Project description:Recent studies demonstrated that long non-coding RNAs (lncRNAs) deregulated in many cancer tissues including nasopharyngeal carcinoma (NPC) and had critical roles in cancer progression and metastasis. In this study, we aimed to assess a lncRNA LINC01420 expression in NPC and explore its role in NPC pathogenesis. Our research revealed that the expression level of LINC01420 in NPC tissues were higher than nasopharyngeal epithelial (NPE) tissues. Moreover, NPC patients with high LINC01420 expression level showed poor overall survival. Knockdown LINC01420 inhibited NPC cell migration and invasion in vitro. In summary, LINC01420 may play a critical role in NPC progression and may serve as a potential prognostic biomarker in NPC patients.
Project description:The tyrosine kinase Src acts as a key regulator of cell motility by phosphorylating multiple protein substrates that control cytoskeletal and adhesion dynamics. In an earlier phosphotyrosine proteomics study, we identified a novel Rho-GTPase activating protein, now known as ARHGAP42, as a likely biologically relevant Src substrate. ARHGAP42 is a member of a family of RhoGAPs distinguished by tandem BAR-PH domains lying N-terminal to the GAP domain. Like other family members, ARHGAP42 acts preferentially as a GAP for RhoA. We show that Src principally phosphorylates ARHGAP42 on tyrosine 376 (Tyr-376) in the short linker between the BAR-PH and GAP domains. The expression of ARHGAP42 variants in mammalian cells was used to elucidate its regulation. We found that the BAR domain is inhibitory toward the GAP activity of ARHGAP42, such that BAR domain deletion resulted in decreased active GTP-bound RhoA and increased cell motility. With the BAR domain intact, ARHGAP42 GAP activity could be activated by phosphorylation of Tyr-376 to promote motile cell behavior. Thus, phosphorylation of ARHGAP42 Tyr-376 is revealed as a novel regulatory event by which Src can affect actin dynamics through RhoA inhibition.
Project description:Background:Mounting evidence has reported that microRNA-154-5p (miR-154-5p) is involved in the development of multiple cancers, but its function in nasopharyngeal carcinoma (NPC) remains not well investigated. Methods:Real-time quantitative PCR (qRT-PCR) was used to detect miR-154-5p expression in NPC tissues and cells. CCK8, colony formation, wound healing and transwell assays were performed to assess cell proliferation, migration and invasion. Dual-luciferase reporter assays and Western blots were performed to confirm the target gene of miR-154-5p. Rescue experiments were conducted to explore the influence of target gene KIF14 on the functions of miR-154-5p. Xenograft tumor model was conducted to detect the effect of miR-154-5p in vivo. Results:qRT-PCR results revealed that the expression of miR-154-5p was down-regulated in NPC tissues and cell lines compared to normal nasopharyngeal tissues and cell line. Overexpression of miR-154-5p inhibited cell migration and invasion. However, miR-154-5p had no influence on the proliferation of NPC cells. MiR-154-5p overexpression suppressed xenograft tumor metastasis in vivo. Dual-luciferase reporter analysis identified KIF14 as a target gene of miR-154-5p. Rescue experiments showed that knockdown of KIF14 reversed the effect of inhibiting miR-154-5p expression on NPC cell migration and invasion. Conclusion:Taken together, miR-154-5p suppresses tumor migration and invasion by targeting KIF14 in NPC. The newly identified miR-154-5p/KIF14 interaction offers further insights into the progression of NPC, which may represent a novel target for NPC diagnosis and treatment.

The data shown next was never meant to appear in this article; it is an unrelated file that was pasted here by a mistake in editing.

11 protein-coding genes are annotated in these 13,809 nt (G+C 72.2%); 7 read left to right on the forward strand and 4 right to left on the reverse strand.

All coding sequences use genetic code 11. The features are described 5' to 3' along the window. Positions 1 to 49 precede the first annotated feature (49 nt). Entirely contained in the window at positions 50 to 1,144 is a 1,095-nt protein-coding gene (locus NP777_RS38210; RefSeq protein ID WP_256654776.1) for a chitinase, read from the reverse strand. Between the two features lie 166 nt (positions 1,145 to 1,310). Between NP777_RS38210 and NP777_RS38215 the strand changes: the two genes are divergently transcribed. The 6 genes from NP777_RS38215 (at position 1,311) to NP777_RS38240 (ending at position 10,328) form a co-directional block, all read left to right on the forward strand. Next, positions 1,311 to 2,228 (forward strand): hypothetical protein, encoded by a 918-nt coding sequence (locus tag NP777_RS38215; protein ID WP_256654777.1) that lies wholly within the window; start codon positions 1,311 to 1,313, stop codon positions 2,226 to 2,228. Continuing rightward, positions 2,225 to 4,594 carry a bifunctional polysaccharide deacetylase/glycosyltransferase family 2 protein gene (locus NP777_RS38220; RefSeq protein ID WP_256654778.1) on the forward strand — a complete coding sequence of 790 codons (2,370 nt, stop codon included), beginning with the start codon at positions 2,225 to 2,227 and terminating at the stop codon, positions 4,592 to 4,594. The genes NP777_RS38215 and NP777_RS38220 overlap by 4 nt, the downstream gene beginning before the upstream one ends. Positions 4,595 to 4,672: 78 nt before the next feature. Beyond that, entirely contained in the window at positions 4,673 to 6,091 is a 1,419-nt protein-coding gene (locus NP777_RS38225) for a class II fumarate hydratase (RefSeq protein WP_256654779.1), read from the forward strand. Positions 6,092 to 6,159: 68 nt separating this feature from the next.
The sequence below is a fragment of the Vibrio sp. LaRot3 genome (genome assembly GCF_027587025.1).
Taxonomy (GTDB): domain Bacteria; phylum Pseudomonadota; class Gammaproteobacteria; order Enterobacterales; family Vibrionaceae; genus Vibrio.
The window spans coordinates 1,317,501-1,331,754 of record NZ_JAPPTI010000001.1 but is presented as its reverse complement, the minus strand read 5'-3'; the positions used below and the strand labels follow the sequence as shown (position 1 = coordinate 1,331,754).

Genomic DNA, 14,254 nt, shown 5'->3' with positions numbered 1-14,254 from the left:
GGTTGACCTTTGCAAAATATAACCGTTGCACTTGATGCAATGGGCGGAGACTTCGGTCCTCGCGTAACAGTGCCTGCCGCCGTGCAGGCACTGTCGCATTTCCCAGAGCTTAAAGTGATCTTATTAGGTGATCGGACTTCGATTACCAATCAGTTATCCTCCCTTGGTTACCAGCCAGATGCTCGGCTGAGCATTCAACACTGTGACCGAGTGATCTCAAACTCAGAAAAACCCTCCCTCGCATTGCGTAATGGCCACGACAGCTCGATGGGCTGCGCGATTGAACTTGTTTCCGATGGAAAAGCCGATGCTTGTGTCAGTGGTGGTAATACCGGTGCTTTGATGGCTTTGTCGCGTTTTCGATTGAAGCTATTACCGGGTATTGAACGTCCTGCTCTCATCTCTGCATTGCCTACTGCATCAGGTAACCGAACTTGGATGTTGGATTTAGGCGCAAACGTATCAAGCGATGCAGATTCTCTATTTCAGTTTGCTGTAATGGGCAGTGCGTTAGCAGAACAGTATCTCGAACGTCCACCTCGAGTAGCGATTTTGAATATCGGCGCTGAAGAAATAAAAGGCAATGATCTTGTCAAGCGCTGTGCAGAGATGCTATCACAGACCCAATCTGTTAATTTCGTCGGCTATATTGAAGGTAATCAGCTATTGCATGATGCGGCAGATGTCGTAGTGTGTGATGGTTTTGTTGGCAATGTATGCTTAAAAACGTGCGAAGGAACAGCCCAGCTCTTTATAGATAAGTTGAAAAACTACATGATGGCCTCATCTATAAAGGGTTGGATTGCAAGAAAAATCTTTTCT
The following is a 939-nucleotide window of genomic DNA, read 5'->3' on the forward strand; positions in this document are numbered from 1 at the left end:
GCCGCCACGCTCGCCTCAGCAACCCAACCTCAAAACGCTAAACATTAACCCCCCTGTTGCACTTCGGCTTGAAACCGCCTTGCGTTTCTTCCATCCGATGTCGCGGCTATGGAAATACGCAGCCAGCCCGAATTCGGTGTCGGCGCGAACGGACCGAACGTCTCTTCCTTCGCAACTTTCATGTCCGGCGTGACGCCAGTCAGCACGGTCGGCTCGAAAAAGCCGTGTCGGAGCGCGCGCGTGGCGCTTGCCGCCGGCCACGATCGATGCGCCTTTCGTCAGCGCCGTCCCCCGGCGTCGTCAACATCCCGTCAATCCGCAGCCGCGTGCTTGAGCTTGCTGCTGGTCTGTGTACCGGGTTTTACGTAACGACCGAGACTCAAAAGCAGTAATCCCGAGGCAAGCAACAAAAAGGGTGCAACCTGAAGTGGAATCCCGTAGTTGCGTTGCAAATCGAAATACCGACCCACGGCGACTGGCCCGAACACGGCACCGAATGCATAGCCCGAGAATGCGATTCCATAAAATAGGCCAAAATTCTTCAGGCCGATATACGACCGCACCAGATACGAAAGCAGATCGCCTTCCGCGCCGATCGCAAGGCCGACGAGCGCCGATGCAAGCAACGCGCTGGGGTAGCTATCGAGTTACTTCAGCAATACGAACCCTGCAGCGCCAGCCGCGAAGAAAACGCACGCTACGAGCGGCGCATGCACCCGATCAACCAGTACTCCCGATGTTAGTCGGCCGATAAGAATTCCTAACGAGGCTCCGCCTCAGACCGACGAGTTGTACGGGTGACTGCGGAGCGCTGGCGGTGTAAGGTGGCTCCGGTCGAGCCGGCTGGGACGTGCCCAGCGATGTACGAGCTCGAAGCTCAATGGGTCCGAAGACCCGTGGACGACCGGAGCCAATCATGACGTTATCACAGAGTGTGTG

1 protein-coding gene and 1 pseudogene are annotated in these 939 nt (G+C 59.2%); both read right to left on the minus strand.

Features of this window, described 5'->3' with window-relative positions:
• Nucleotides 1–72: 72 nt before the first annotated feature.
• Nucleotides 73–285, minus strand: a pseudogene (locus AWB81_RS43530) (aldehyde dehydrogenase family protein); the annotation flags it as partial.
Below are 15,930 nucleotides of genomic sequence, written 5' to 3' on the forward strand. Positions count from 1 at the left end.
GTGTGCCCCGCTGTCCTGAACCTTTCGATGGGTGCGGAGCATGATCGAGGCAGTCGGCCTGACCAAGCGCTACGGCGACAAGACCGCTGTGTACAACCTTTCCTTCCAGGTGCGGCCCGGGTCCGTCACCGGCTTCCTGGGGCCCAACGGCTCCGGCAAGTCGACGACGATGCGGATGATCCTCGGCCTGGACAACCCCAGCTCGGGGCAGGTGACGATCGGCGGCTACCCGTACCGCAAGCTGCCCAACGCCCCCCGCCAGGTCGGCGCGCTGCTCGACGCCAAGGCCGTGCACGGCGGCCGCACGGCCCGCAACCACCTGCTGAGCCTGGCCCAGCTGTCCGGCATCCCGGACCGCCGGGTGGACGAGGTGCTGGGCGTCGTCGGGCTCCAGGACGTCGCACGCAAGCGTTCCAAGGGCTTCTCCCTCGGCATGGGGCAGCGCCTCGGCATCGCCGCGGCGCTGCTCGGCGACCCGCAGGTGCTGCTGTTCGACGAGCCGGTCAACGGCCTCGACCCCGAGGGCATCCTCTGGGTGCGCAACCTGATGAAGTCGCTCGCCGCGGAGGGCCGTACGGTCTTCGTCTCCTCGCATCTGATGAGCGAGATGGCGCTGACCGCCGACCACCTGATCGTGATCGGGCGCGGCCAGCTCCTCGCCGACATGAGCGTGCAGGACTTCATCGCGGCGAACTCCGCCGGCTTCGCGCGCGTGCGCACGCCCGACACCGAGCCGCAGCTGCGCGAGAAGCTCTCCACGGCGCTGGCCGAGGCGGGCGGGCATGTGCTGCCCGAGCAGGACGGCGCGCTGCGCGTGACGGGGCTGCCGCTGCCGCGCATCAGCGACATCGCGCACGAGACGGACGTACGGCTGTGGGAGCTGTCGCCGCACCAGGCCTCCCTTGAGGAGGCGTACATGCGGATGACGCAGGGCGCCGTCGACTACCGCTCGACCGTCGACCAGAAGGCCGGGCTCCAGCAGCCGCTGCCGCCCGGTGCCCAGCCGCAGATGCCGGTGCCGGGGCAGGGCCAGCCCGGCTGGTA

Project description:Background:E2F transcription factor 3 (E2F3) is oncogenic and dysregulated in various malignancies. Complex networks involving microRNAs (miRNAs) and E2F3 regulate tumorigenesis and progression. However, the potential roles of E2F3 and its target miRNAs in nasopharyngeal carcinoma (NPC) are rarely reported. Methods:E2F3 expression was detected in human NPC tissues and cell lines through quantitative real-time PCR. NPC cell proliferation, migration, and invasion were evaluated in vitro by colony forming, cell counting kit-8, wound healing, and Transwell invasion assays. Publicly available database software was used to explore the target miRNAs of E2F3. Dual-luciferase reporter assay was performed to identify the direct relationship. The function of miRNAs in vivo was investigated by using a tumor xenograft model. Results:E2F3 was upregulated in NPC cell lines and tissues, and its exotic expression promoted NPC cell invasion and migration. E2F3 was identified as a target of miR-432, which restrained NPC cell invasion and migration in vitro and in vivo. Further experiments revealed that miR-432 repressed the invasion and migration potential of NPC cells by modulating E2F3 expression. Conclusion:miRNA-432 suppressed the malignant biological behavior of NPC cells by targeting E2F3. This study provided further insights into NPC prognosis and treatment.